My goal this week is to introduce to 6 of the world’s greatest heretics and how we can avoid their heresies and errors for our time. Today we study Nestorius – the man who denied the unity of Christ and denied that Mary is the Mother of God. Join Dr Marshall for this fascinating episode of heresy in Catholic history:
The image above depicts Nestorius. Note the x on his mitre – this signifies that he is a heretical bishop.
124: Heretic Nestorius: Is Mary Mother of God? Are there 2 Christs? [Podcast]
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Is there a reason why the name of Pontius Pilate was included in the second creed?
Pontius Pilate’s name is in the Creeds because it anchors the life of Christ into human history, specifically Roman history. If you interested in the redemptive meaning of Rome, the Roman Pontius Pilate, and the Roman cross of execution in the redemption of man by a Jewish Messiah, please see my book The Eternal City: Rome and the Origins of Catholicism.
There is a “tradition” that Pontius Pilate’s wife Claudia Procula had a dream of billions of people chanting “sub Pontio Pilato” over and over and over.
What she was hearing was the billions of Christians who recite “He was crucified under Pontius Pilate.”
Most woman would be honored to know that their husband’s name would be on the lips of billions over a period of 20 centuries. But in the case of this Prefect of Judaea, it is the notorious reputation of being the remote efficient cause of Christ’s crucifixion.
The dream of “Claudia” is referred to in Matthew 27:19:
While Pilate was sitting in the judgment hall, his wife sent him a message: “Have nothing to do with that innocent man, because in a dream last night, I suffered much on account of him.”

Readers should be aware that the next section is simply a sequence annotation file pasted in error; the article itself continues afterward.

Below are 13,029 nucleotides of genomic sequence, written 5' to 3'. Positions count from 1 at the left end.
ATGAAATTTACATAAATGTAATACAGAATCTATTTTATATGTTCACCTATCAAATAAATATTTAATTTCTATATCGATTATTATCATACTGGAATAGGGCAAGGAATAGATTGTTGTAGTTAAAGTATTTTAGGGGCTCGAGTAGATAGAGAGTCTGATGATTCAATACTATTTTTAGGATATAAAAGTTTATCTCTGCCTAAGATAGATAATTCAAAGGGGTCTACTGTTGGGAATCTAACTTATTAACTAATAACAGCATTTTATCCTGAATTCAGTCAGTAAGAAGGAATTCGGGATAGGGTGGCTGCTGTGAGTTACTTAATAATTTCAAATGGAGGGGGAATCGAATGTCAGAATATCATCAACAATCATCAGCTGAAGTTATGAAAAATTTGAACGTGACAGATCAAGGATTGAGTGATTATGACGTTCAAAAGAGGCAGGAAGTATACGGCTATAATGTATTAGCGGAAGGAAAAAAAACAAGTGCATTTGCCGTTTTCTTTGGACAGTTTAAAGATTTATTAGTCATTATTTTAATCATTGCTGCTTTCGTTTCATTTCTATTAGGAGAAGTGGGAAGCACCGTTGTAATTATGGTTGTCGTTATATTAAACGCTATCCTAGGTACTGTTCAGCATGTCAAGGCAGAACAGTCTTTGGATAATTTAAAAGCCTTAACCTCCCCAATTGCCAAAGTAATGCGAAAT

If the tradition is true, she dreamed of the countless recitations and liturgical chants of “under Pontius Pilate.”
Origen is the first to mention that she converted to Christianity. She is a saint. In art, she is depicted as whispering into the ear of Pontius. Mel Gibson’s Passion depicts Claudia giving linens to the Blessed Mother to collect the Blood of Christ from the scourging.
Saint Claudia, pray for us.
If you’d like to take our courses on Historical Theology, the Creeds, the Councils, and Catholic Tradition, please sign up with us at newsaintthomas.com.
The glorious catalogue of the martyrs of Christ retell their macabre deaths as being roasted, boiled, decapitated, crucified, starved, strangled, and hung-draw-quartered.
Today’s saints received the crown of martyrdom through the pain of ice. Dante places punishment by cold and ice at the bottom of hell. He perceived it as the worst punishment, and he even describes Satan as frozen at the waist inside a block of ice, as in the illustration below: